REDjet sets record straight on safety
The Barbados-based airline says the integrity of its safety has been unfairly maligned.
BRIDGETOWN, Barbados, Wednesday June 22, 2011 – Low-fare airline REDjet has defended the safety of its aircraft, following comments by authorities in Jamaica and Trinidad and Tobago that safety concerns were preventing the carrier from starting flights in those two countries.
The comments were made by Jamaica’s Minister of Transport Mike Henry and his Trinidadian counterpart Austin ‘Jack’ Warner after a meeting last week in Port of Spain which also involved Barbados’ International Business and International Transport Minister George Hutson.
In a statement issued yesterday, REDjet said the integrity of its safety had been "unfairly maligned" after those talks.
In an attempt to set the record straight, the company said it acquired two MD-82 aircraft which were operated and maintained by American Airlines and, prior to the acquisition of both aircraft, received an Export Certificate of Air Worthiness from the Federal Aviation Administration (FAA) in the US.
"This certificate confirms that the aircraft has been maintained to comply with the maintenance programmes approved by the FAA and operated by American Airlines. Since acquisition, each aircraft has been maintained in accordance with the manufacturer's specifications and regulations of Barbados," it said.
"Barbados's regulations are based on the same International Civil Aviation Organisation (ICAO) standards as used by the majority of countries in the Caribbean, including Trinidad and Tobago. To question any issue the airworthiness or safety of these aircraft based on history is, therefore, to question the integrity of the FAA and American Airlines.”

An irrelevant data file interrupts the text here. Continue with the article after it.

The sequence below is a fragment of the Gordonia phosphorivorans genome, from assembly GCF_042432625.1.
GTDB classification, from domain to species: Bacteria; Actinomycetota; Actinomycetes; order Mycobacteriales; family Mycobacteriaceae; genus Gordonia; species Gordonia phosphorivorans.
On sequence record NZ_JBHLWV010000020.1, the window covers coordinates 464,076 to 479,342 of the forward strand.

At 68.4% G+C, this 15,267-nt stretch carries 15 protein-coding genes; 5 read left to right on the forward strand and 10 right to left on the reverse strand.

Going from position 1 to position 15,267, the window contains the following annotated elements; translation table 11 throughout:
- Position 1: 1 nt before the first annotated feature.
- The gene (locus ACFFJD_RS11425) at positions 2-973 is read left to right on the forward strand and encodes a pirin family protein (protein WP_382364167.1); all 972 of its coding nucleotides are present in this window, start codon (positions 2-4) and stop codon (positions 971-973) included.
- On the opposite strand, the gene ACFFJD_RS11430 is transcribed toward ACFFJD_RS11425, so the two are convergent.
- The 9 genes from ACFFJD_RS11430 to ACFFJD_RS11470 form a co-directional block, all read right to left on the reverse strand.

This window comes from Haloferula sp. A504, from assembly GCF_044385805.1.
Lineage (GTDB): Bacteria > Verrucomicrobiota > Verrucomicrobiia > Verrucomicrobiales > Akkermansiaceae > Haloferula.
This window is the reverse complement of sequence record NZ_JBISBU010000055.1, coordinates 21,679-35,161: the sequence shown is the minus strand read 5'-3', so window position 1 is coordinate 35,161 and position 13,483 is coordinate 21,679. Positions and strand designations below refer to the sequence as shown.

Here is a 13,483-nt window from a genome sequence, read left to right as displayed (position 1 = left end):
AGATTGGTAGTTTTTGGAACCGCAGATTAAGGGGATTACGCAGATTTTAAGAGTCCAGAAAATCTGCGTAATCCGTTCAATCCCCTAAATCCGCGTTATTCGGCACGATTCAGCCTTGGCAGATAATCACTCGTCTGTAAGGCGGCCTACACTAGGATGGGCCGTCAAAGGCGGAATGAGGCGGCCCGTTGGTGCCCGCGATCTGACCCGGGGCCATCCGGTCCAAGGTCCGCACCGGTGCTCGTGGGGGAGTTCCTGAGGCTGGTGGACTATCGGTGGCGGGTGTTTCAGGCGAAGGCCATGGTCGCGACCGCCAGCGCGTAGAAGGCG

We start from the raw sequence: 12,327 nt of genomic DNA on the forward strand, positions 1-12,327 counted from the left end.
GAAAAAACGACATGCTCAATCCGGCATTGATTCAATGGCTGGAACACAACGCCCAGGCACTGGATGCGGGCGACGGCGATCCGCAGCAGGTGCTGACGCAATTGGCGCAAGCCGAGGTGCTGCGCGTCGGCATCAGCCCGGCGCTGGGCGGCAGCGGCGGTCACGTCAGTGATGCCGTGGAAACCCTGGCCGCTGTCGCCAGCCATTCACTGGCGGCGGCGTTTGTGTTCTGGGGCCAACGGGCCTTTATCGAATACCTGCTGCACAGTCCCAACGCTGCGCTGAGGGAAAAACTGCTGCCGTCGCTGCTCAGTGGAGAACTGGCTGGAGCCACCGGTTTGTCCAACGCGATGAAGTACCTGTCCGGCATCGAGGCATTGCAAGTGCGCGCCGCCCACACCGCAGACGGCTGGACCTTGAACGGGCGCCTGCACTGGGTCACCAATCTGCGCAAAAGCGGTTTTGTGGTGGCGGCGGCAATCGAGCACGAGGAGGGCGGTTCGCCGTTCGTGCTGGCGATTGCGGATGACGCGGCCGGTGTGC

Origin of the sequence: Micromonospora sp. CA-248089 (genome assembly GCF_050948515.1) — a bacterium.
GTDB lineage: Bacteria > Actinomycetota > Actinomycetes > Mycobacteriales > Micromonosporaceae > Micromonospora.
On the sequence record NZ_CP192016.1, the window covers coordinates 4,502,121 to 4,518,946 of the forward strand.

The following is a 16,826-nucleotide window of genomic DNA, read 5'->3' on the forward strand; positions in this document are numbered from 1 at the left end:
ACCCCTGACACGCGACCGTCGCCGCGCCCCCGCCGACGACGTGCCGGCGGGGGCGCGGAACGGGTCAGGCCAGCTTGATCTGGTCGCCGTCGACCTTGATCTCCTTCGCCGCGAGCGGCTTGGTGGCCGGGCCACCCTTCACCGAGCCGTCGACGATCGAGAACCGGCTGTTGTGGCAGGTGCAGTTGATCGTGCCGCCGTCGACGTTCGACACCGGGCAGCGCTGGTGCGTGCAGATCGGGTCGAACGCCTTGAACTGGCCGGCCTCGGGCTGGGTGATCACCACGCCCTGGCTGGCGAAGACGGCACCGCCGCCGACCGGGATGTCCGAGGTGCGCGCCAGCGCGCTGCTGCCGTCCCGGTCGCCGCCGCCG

The statement added that all of REDjet’s pilots, cabin crew and flight dispatch officers are fully trained, certified and hold valid licences.
“REDjet outsources its maintenance to fully certified maintenance providers not only in Barbados but also in the United Kingdom. REDjet also contracts a maintenance provider in Costa Rica that is fully certified by the FAA,” it continued.
In addition to flights between Barbados and Guyana, REDjet pointed out, the airline has been transporting the West Indies Cricket Board and cricket teams to and from Antigua, Barbados, Guyana, Jamaica, St Kitts and Trinidad and Tobago under a charter agreement.
"It is evident from the above that REDjet's operations and aircraft have been subject to certification by Barbados, Trinidad and Tobago and Jamaica for many months, and much more so than any other airline," the airline said. "REDjet can only therefore conclude that the continuance to raise these issues can only be politically motivated by protectionism.”
Following their meeting last week, the transport ministers’ said they would work “in sync” to reach “a quick approach to a resolution” and once REDjet addressed the safety concerns it would get the green light.
They said any outstanding matters relating to the airline's application to fly to Jamaica and Trinidad would be speedily addressed by the civil aviation authorities in the respective countries.
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